After the procedure, Joy becomes embedded, reluctantly at first, in the group of women operating the service, led by lifelong activist Virginia (a chain-smoking, chair-straddling Sigourney Weaver). Banks gets steelier over the course of the movie, tracking a convincing transformation from the shaking patient on the doctor’s table to the whiskey-drinking hardballer demanding that the doctor teach her the very same procedure he had performed on her in the earlier scene.

The performances, Hayley Schore and Roshan Sethi’s buoyant script, and upbeat catharsis make “Call Jane” worth a watch. But its political reflection is distinctly that of the white feminism associated with the second-wave women’s liberation movement. A hard-hitting critique of racial reproductive justice it is not.

The character of Joy is based loosely on real-life figures who were involved with the Jane Collective. Though a case can be made for pointing out that even privileged women like Joy — who observed the political uprisings of 1968 from behind picket fences — suffered from restricted access to abortion and rallied to the cause, the choice of focal point raises the question of its own necessity, and results in an obviously simplified representation of underground abortion access in a pre- (and increasingly likely post-) Roe v. Wade world.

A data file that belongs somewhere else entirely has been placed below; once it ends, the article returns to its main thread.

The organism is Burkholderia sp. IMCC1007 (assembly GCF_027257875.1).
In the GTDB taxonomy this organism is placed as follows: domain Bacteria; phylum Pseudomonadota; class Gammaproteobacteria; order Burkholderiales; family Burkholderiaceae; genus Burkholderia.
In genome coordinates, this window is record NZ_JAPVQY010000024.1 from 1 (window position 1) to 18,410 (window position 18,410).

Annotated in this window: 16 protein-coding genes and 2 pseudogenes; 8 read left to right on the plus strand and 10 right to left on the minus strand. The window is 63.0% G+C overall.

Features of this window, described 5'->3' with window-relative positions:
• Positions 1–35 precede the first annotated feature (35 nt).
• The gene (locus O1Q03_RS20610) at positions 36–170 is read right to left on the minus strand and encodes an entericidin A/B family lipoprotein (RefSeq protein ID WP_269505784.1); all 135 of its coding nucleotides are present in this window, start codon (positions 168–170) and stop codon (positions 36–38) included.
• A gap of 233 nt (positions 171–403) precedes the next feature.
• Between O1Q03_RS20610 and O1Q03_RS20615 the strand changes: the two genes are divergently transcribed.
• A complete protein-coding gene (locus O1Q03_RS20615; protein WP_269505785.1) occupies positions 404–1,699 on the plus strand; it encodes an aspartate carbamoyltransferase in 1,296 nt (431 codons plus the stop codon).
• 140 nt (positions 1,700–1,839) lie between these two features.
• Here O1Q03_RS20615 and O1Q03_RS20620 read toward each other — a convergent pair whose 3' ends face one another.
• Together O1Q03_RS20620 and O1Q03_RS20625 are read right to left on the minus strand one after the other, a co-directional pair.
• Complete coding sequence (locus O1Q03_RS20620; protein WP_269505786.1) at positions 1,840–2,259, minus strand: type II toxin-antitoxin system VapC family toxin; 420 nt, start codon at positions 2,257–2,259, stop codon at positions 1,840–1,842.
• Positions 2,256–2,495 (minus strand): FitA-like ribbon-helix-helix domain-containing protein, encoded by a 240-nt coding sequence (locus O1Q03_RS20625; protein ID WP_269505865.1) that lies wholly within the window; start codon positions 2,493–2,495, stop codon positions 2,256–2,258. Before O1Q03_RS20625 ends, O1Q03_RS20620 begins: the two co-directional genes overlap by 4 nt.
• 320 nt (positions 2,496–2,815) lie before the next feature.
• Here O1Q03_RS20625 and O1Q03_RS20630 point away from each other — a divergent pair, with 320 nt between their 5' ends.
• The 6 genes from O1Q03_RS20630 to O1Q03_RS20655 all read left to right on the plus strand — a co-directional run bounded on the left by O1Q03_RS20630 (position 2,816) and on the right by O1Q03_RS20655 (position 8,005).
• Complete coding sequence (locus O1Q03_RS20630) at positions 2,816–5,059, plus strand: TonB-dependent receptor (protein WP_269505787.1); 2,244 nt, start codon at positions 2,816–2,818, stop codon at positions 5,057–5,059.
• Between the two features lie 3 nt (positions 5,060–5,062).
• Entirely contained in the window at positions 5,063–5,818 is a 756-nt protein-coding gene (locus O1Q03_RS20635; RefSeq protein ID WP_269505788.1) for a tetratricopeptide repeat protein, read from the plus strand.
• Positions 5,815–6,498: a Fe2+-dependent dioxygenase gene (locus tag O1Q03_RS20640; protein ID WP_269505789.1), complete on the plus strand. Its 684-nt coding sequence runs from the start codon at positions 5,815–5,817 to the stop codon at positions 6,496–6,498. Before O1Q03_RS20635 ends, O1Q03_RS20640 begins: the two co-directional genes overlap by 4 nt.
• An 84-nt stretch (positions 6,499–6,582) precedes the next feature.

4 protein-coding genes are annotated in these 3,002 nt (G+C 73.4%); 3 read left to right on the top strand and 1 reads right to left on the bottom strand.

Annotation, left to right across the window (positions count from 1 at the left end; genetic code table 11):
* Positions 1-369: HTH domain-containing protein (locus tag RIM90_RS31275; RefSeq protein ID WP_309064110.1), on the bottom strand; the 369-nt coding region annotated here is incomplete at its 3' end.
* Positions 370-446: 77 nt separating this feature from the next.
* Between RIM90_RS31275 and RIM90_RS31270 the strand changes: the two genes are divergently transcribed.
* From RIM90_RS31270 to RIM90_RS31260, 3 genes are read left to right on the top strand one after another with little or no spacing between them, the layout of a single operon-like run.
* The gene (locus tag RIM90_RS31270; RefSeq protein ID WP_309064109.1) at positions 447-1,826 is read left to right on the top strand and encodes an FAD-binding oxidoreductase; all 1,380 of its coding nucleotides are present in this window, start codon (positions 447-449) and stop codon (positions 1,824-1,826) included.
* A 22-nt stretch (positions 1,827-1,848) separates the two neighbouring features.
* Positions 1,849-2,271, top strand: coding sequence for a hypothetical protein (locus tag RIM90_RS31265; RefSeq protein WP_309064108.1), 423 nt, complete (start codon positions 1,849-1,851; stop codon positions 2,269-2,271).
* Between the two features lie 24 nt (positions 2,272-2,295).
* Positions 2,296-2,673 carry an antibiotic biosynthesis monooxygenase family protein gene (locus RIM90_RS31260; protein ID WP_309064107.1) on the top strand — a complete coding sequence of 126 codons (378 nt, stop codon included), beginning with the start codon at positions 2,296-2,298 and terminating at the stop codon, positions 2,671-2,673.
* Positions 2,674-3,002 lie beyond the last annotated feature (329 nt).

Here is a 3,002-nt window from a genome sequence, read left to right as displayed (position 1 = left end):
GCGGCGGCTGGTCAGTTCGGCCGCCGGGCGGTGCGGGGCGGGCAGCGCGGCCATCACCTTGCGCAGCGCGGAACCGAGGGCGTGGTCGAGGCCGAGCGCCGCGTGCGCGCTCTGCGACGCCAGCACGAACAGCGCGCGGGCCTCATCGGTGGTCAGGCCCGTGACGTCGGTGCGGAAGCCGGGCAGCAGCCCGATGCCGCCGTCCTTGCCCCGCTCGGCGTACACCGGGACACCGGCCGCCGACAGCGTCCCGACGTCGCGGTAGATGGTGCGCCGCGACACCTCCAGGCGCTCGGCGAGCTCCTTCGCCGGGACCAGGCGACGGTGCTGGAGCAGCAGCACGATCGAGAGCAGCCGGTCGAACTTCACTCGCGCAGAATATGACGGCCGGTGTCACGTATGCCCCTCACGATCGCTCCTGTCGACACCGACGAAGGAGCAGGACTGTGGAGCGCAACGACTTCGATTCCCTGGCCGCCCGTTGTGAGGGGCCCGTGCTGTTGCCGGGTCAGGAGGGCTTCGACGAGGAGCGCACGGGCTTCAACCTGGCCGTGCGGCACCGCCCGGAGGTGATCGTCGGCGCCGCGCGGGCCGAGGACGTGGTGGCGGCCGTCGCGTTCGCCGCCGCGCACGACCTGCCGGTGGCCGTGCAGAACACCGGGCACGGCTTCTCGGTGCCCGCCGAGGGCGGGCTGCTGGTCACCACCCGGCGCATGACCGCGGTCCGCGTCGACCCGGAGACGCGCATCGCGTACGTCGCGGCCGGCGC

The movie never overcomes this structural myopia. In one scene, Gwen (Wunmi Mosaku, pitch-perfect throughout despite not having much to do), the sole Black woman in the network leadership, calls the group to task for class-based racial disparities in the women they serve and critiques Virginia for screwing up partnerships with the Black Panthers and the Black Feminists alliance. Despite Mosaku’s strong delivery, it is impossible not to feel like the movie is checking a box. Gwen’s concerns unfold as a B-plot relative to Joy’s, and they are not directly addressed again.

Instead, the film treats its inherent intersectional complexities in passing and hews closely to Joy as she finds new purpose in her days, setting off on a somewhat predictable upper-class women’s-lib arc of self-discovery. Many of the humorous setpieces come from this plot, as Joy gets high for the first time and devours an enormous sandwich or tries to explore her own vagina and gets interrupted in the bathroom by her daughter.